Last week I started another "Odds & Ends" column, this time answering questions about Eldritch Moon. This week I continue to answer questions.
@maro254 maybe there's another one coming, but did you consider werewolf legend that actually cared about other werewolves?— Adam Bush (@arbust0) July 1, 2016
Here's one of the trickiest things about this job: when we make a set, we miss things. We don't do things that players wanted that we just didn't properly anticipate. When that happens, we get a lot of feedback from all of you about how you were upset thing A or thing B didn't happen. We listen to that feedback and look for future opportunities to do those things.
The hard part is that what players want and what they tell us are not one and the same. For instance, in this case, the strong message was that players wanted a legendary Werewolf. Why? Because we had made a legendary creature (or creatures) for all the other tribes on Innistrad, but we hadn't done one for Werewolves. It was presented as a lack of completion.
We heard the message loud and clear, but there wasn't much we could do until we returned to Innistrad. We don't do Werewolves very often and we seldom do double-faced cards. If we wanted to make a legendary double-faced Werewolf (which is what we believed players wanted), we had to wait.
When the time finally came, we knew we needed a legendary Werewolf, but we had to figure out what exactly that meant. Here's the things we felt we knew:
- It needed to be double-faced—Our thought was that what made Werewolves special was the fact that they had two distinct states, so we wanted to make sure our legendary Werewolf had that quality.
- It needed to be red-green—Werewolves are in red and green on Innistrad, and we knew that a legendary Werewolf needed to hit both colors.
- It needed to be playable in multiplayer—While requests for legendary creatures come from many sources, one of the bigger sources is Commander players. That meant we wanted to make sure this card worked in multiplayer.
What we didn't pick up on was that for some players, the reason they wanted it was to use it to specifically play a tribal Werewolf deck. We made sure the card played well in a Werewolf deck, but we were trying to go broader and make sure that the card had more flexibility. In addition, we tend to make "lords" (things that improve other creatures of a certain tribe or tribes) non-legendary so that players can play with four in their deck and occasionally get multiples out at once.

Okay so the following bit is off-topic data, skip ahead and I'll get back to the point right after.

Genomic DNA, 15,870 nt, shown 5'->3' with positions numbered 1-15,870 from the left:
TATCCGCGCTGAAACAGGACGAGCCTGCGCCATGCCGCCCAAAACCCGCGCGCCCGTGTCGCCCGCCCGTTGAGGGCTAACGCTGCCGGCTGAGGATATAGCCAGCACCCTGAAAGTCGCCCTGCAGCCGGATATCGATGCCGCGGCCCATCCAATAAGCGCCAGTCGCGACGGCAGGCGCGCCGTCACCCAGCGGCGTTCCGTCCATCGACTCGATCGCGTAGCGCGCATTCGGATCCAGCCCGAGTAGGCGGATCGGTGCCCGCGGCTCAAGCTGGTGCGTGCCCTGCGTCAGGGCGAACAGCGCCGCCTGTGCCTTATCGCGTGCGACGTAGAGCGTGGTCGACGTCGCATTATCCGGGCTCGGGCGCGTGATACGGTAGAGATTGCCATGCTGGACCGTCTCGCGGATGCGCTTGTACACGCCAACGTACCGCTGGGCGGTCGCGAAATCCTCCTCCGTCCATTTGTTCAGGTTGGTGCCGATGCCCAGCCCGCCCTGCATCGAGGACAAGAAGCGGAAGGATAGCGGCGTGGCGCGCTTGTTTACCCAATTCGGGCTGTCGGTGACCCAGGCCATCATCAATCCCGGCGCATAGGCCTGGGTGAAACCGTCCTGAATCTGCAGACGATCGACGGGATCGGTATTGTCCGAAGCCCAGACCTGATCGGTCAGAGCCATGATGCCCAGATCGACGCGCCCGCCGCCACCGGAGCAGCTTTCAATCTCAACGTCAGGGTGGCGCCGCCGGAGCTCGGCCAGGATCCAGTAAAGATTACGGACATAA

And that is why our Werewolf legendary creature doesn't specifically call out Werewolves. The frustrating part is that for the people asking, they knew why they wanted the card—so when we didn't deliver what they wanted, they felt like we weren't listening. Magic has a lot of moving parts and our attention is drawn so many different places, but we are very much listening and we try to deliver what we think you all want. Things that seem so obvious to you aren't always that obvious to us.
@maro254 What made you go off the default planeswalker count up to 6 in SOI block?— Nitzan Popper (@PopperThingi) July 1, 2016
It really came down to Tamiyo. She played a big enough role in the story that we felt players would be unhappy for her not to have a planeswalker card, but she didn't have a big enough role to justify not including certain other Planeswalkers who had a bigger role in the story.
We actually spent some time trying to figure out if we could do Jace, Sorin, Nahiri, Liliana, and Tamiyo and cover all five colors. I actually had one conversation where I tried to convince everyone why maybe Sorin could be black-green, Tamiyo green-blue, and Liliana black-red. But in the end, there just wasn't any way to do it that satisfied the color balance and properly matched the characters.